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Turning on the tap: Improving community protection in Kulba camp through safe access to water

Posted on 28 Apr 2024

Musa Hamed Timaise, a 53-year-old teacher from West Kordofan, Sudan, now finds himself living in an IDP camp in South Kordofan, far from his home and familiar life. He and an estimated 6,650 others, fled tribal violence in 2022, leaving behind their homes and livelihoods.

“It’s hard losing everything you own in a heartbeat,” Musa said.

“No other place can replace one’s own house. I can’t help but reminisce about the social events, the family gatherings, the laughs and love we had back in the village.”

Life in Kulba camp is hard, and Sudan’s current conflict has made it harder. Few humanitarian organisations are able to provide services in the camp, and access to clean water has been a constant struggle. Residents have been forced to rely on the host community's water sources, which has created inter-communal tension and led to violence.

“People spent a lot of time at water stations, and it caused frequent fights with members of the host community. Girls were physically and sexually abused,” said Musa.

The struggle to survive has not only impacted residents’ physical well-being but also their mental health, fostering feelings of resentment, despair and a longing for home.

“Some felt belittled; others were depressed or even angry,” Musa added.

“It’s a lot to take in sometimes.”

Supported by UK Aid, the Danish Refugee Council (DRC) has rehabilitated water sources within Kulba. It has had a profound impact on the lives of the residents. With closer access to clean water, the time spent waiting at water stations has decreased significantly. This has reduced the potential for conflict with the host community, and helped restore a measure of dignity and control to camp residents.

Musa describes the positive changes, “The water source has made us feel that there are people who care about us.”

The improved access to water has led to a marked decrease in gender-based violence, as women and girls no longer have to venture far in search of water.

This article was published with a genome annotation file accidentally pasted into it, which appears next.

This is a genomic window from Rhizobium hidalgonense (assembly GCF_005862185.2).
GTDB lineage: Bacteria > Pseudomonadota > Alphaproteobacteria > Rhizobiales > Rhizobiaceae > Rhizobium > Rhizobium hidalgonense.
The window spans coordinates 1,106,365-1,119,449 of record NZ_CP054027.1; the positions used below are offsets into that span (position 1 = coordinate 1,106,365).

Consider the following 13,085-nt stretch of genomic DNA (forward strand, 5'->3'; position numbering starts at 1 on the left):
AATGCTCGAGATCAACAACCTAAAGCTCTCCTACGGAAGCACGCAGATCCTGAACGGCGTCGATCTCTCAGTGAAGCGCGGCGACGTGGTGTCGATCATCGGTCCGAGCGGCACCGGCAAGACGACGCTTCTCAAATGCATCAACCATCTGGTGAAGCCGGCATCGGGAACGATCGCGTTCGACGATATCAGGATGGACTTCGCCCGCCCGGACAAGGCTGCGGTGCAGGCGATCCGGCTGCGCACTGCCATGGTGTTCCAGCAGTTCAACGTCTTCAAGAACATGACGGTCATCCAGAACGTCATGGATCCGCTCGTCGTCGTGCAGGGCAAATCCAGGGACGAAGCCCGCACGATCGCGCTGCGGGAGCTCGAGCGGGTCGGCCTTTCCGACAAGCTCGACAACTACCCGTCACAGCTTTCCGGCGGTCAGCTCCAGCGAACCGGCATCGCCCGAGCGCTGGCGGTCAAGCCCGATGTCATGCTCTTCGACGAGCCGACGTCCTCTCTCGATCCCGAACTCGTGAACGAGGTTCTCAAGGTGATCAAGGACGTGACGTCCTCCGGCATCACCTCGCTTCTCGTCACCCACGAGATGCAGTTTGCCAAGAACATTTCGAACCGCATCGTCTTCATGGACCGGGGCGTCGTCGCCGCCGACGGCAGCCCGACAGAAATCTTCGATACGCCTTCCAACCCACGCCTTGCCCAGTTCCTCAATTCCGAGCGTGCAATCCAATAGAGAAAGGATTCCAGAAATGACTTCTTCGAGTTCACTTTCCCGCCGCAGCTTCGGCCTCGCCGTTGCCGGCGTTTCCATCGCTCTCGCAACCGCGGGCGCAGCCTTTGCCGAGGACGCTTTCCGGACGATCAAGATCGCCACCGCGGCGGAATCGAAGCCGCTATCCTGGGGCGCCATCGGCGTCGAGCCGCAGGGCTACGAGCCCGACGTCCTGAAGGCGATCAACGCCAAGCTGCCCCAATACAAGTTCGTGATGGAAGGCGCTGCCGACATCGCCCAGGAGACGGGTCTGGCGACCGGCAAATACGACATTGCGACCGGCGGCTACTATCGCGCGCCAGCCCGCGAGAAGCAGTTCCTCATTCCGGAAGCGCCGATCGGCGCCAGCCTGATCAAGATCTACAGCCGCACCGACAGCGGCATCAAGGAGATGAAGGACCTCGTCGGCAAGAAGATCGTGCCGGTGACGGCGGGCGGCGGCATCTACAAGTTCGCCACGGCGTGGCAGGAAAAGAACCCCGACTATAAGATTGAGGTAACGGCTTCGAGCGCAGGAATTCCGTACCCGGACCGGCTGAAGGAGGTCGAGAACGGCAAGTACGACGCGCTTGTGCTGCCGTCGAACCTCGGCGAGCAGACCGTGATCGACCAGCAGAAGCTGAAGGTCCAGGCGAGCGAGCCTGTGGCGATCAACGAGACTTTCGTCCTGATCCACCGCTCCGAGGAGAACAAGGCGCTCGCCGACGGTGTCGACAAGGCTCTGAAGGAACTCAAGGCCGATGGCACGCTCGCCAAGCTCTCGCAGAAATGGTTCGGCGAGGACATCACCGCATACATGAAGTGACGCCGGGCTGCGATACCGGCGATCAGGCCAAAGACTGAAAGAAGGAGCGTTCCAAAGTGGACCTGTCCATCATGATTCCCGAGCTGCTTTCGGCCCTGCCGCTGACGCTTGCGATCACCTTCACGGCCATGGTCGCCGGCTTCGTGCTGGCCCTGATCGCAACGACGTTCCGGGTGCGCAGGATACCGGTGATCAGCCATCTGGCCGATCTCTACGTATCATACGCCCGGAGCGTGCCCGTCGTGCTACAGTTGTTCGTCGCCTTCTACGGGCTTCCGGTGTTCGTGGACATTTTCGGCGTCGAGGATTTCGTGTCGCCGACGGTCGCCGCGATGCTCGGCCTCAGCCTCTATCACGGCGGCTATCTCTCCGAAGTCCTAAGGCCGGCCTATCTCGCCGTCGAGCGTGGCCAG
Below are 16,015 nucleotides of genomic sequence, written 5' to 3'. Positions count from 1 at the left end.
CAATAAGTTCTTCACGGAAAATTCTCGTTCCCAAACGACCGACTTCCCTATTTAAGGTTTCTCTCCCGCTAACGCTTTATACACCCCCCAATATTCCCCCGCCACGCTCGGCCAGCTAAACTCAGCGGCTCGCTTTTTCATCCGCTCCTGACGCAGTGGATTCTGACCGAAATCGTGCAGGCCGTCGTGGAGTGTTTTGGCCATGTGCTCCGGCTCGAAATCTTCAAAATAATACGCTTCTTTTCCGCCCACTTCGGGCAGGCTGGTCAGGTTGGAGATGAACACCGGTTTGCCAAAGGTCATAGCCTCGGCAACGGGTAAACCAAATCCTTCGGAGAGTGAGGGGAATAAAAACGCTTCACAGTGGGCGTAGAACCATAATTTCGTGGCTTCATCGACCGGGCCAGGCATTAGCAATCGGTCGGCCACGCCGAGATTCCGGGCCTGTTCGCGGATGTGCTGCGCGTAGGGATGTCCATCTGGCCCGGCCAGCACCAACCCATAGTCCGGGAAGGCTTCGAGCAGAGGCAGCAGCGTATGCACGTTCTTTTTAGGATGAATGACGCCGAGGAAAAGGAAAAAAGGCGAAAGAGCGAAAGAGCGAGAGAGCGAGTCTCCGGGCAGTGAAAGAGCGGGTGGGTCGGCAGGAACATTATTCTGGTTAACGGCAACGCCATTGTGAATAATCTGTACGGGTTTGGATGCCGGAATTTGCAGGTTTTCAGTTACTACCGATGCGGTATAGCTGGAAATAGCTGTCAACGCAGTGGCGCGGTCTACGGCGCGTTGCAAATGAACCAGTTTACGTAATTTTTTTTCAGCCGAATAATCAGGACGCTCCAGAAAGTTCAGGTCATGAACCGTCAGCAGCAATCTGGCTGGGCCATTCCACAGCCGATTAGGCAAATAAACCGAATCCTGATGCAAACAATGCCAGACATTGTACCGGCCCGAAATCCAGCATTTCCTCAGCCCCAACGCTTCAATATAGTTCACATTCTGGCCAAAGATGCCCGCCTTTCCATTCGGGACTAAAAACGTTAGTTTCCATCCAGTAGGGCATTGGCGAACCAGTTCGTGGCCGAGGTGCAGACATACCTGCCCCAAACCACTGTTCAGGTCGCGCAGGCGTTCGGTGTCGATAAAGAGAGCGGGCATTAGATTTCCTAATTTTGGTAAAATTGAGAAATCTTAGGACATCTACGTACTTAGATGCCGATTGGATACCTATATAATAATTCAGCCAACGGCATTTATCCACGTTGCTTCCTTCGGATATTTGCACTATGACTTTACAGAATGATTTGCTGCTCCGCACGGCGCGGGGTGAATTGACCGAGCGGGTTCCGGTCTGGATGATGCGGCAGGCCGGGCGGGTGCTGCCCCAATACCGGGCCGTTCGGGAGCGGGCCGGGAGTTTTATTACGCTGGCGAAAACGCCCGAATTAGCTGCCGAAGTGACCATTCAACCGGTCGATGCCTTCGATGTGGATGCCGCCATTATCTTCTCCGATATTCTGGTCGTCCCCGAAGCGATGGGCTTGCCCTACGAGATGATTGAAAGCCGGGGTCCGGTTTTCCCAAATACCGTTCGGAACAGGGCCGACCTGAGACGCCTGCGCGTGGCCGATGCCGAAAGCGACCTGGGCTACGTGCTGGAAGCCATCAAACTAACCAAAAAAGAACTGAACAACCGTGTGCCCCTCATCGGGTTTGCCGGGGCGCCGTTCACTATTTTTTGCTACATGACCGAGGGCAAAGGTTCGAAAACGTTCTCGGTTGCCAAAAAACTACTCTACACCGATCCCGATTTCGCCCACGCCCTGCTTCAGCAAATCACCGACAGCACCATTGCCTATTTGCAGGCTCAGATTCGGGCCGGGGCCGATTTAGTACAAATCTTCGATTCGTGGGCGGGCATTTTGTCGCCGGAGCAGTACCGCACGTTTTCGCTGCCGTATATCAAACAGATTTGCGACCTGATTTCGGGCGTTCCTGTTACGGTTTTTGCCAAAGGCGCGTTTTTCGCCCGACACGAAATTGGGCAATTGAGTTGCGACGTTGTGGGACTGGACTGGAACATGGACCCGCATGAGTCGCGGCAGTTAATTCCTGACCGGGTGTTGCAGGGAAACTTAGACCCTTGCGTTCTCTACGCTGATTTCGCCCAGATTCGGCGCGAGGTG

But DRC's work in Kubla has extended beyond just providing water. With UK Aid funding, DRC has also formed a Community Based Protection Network (CBPN) to monitor and address protection concerns within the camp. This network, along with existing youth associations and community leaders, has helped fostered a sense of collaboration, agency and empowerment.

Looking towards the future, the people of Kulba camp yearn for an end of the conflict and the restoration of peace. They dream of returning to their homes, rebuilding their lives, and ensuring their children go to school. In the meantime, they will continue to need our compassion and support.

About the project

 ‘Enhancing Protection for Conflict-affected Communities in Sudan’ is a consortium project of the Danish Refugee Council, Norwegian Refugee Council and Save the Children International. With support from UK Aid, the project serves individuals and communities in Sudan at heightened risk of physical harm, deprivation and rights violations from the ongoing conflict and humanitarian crisis.

Norwegian Refugee Council (NRC)
Norwegian Refugee Council (NRC)
Save the Children
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